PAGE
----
3D Printers... are they good enough for our modeling?

03-17-2016, 08:46 AM
Since 3D printers are the latest craze... I would like to querry those of you that had experience or own these printers. These printers are definite a high cost equipment, are they that usefull to us modelers? Why? In addition to the printer, do you also purchased a scanner? Which printer and scanner do you recommend for our hobby? Why? Thanks for reading my post. Have a great day!

03-17-2016, 04:35 PM
Howdy from Texas,

Home based 3D printers can provide a valuable source for the scratch builder, but they are not yet ready to be used for general day-to-day modeling, in my opinion.

The resolution for and build size are generally not up to the standards required for modeling 1/24 scale cars. The lower priced printers that use a plastic filament have a very visible "pixelation" and the more precise resin types have a far better resolution but require you to maintain costly liquid chemicals that have a short shelf life. Both processes generally require a good deal of post printing work to get the smooth surfaces we'd come to expect for a plastic model. Finer details such as bolt heads and other surface details are still best done with standard scratch building techniques.

The cost of the printers has gone down considerably, but cost vs convenience of owning one is still high. For the amount of work that will actually be done on the printer, it is still cheaper to send your files to a 3rd party service and pay for them to print it for you.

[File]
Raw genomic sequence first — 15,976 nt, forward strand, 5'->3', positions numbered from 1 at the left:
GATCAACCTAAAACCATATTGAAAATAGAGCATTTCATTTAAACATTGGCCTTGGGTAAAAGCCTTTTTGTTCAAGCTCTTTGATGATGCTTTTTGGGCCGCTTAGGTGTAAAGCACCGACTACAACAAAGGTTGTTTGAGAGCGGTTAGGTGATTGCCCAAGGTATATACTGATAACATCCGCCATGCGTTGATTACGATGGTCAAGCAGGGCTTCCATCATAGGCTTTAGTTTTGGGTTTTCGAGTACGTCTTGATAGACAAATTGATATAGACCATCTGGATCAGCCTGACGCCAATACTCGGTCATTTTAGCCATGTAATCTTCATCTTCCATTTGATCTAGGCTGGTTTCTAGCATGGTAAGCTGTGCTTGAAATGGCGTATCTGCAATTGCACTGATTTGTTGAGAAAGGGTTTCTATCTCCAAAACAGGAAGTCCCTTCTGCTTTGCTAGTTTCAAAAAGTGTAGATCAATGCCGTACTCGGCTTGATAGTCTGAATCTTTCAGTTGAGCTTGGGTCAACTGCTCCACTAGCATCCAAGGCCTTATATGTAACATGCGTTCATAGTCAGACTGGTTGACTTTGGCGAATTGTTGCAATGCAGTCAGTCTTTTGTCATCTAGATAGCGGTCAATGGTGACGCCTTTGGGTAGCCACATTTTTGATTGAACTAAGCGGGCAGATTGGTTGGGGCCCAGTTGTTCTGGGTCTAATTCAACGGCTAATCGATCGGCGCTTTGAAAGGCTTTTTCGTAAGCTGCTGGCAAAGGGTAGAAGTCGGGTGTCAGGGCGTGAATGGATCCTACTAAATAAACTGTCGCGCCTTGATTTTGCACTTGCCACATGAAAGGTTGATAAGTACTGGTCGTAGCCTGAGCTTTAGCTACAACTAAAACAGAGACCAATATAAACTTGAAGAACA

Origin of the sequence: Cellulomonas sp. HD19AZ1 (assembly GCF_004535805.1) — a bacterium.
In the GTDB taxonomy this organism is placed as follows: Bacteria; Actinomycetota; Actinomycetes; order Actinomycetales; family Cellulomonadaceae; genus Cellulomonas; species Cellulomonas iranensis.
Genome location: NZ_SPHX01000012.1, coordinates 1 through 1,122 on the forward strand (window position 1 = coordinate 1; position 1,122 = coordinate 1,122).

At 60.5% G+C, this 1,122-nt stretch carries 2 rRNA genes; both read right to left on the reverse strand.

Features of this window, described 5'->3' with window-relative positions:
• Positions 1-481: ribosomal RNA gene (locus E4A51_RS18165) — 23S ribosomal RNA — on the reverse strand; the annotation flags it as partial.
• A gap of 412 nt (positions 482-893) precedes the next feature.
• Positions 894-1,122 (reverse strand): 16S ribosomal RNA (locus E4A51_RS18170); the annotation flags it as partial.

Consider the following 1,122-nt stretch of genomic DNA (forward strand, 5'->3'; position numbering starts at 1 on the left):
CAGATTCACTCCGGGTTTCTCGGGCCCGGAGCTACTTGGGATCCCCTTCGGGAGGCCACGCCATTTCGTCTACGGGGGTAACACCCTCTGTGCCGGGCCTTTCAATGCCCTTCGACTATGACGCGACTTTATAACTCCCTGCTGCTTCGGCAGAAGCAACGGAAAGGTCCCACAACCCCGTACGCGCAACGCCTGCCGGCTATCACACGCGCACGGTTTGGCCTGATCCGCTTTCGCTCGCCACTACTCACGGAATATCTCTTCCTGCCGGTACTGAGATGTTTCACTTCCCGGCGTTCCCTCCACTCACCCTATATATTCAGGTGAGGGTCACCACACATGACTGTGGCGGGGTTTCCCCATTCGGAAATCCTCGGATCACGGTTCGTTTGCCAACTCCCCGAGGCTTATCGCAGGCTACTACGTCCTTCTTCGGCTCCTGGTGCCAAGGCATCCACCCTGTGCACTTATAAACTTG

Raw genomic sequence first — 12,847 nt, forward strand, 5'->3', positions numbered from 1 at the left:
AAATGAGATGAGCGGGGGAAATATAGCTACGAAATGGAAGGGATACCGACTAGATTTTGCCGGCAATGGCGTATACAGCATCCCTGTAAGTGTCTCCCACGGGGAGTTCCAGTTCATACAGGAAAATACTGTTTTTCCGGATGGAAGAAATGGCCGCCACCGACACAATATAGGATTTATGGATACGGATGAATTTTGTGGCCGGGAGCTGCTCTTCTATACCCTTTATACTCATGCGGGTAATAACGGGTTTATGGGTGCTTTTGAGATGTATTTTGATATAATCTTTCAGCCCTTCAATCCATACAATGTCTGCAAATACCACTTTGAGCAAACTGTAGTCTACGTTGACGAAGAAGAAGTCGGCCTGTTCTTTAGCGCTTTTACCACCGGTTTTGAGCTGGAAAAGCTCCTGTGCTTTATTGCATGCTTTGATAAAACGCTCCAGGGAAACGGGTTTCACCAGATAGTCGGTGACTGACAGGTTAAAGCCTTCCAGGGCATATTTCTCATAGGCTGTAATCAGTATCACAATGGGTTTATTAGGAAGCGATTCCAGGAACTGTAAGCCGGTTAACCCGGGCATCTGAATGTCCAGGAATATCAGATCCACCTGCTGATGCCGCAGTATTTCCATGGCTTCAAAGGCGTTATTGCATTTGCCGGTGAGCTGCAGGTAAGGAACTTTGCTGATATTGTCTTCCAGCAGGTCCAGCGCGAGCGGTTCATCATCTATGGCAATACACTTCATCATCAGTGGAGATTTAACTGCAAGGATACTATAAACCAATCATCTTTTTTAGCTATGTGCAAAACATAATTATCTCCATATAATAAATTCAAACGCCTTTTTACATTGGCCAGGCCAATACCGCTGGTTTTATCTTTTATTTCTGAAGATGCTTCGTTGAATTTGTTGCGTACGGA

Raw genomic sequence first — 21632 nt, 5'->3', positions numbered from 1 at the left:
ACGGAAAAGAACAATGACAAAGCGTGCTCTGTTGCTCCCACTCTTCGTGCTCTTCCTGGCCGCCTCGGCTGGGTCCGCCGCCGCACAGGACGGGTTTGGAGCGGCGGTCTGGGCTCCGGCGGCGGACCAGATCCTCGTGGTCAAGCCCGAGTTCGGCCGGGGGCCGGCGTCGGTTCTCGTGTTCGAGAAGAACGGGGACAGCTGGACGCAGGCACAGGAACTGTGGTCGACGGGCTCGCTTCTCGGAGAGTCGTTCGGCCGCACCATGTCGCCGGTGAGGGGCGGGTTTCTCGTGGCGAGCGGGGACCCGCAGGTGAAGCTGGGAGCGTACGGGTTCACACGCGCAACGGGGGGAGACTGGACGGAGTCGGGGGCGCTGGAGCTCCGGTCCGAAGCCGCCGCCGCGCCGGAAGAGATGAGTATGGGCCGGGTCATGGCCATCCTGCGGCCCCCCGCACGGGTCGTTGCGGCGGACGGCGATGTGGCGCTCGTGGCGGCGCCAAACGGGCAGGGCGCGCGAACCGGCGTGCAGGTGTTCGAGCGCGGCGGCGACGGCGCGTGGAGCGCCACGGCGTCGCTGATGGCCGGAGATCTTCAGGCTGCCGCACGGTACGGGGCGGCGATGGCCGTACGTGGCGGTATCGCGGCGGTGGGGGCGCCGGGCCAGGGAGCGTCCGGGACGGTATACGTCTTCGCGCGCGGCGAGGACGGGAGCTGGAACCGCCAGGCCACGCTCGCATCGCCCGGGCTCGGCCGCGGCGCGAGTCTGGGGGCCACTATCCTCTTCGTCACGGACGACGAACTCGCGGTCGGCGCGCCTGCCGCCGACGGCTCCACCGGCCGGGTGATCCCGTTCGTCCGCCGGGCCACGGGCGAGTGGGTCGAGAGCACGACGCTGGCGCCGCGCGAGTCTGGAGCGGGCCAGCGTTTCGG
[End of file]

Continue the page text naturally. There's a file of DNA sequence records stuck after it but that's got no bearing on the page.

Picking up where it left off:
Where these printers shine right now is in building the general shape of a car model. For example, let's say you want to scratch build a 1/24 race car. The printer can provide you the general shape of the car. You would then sand and fill the shape to remove the pixelation from the print job, then you would scribe in the door, hood and other details, then finish the model with items from your parts box (tires, wheels, engine, seats, glass???, etc). The printers are also excellent for producing bucks for metal working, items that you'd normally carve out of wood for this process.

If you want to produce model-ready parts and have the money to buy the more expensive resin printers, consider a CNC mill.

See this link: http://www.amazon.com/Sherline-8020-Complete-8-direction-Vcshobbies/dp/B007RFC77U/ref=sr_1_1?ie=UTF8&qid=1458249513&sr=8-1&keywords=sherline+cnc

While the CNC systems require much more input from you during the "printing" process it will produce excellent finished parts and shapes and can produce those parts using a variety of materials.

All that being said there are new 3D printing technologies on the horizon. This one called CLIP: http://carbon3d.com/ seems to produce superior finishes at incredible speed. Another system called Kraken 3D: http://krak3n3d.com/ has printing scanning and laser engraving in an all-in-one package but they have no performance information on their site yet. The technologies are always getting better and cheaper so you'll benefit from holding out before you buy.

To sum up, 3D printing will no doubt change the way we model, but, and this is still just my opinion, we have a way to go before it truly becomes modeler ready.

03-17-2016, 04:39 PM
For those interested in 3D printing look at the Autodesk line of 3D printing apps for your tablet or phone.


Of particular interest is 123D Catch: http://www.123dapp.com/catch which uses a cell phone or tablet to create 3d scans from their cameras.

And they are all free!

03-19-2016, 01:18 PM
You'll need a professional level printer in order to get the surface quality and detail required for small scale model building.
Unless you have 25000 Euro laying around for buying the cheapest high quality printer, you might consider using shapeways.com to print your parts.
I have used various online 3D printing services ever since 2006 to print parts for scale modeling.

03-20-2016, 03:45 AM
Great information, thanks guys!

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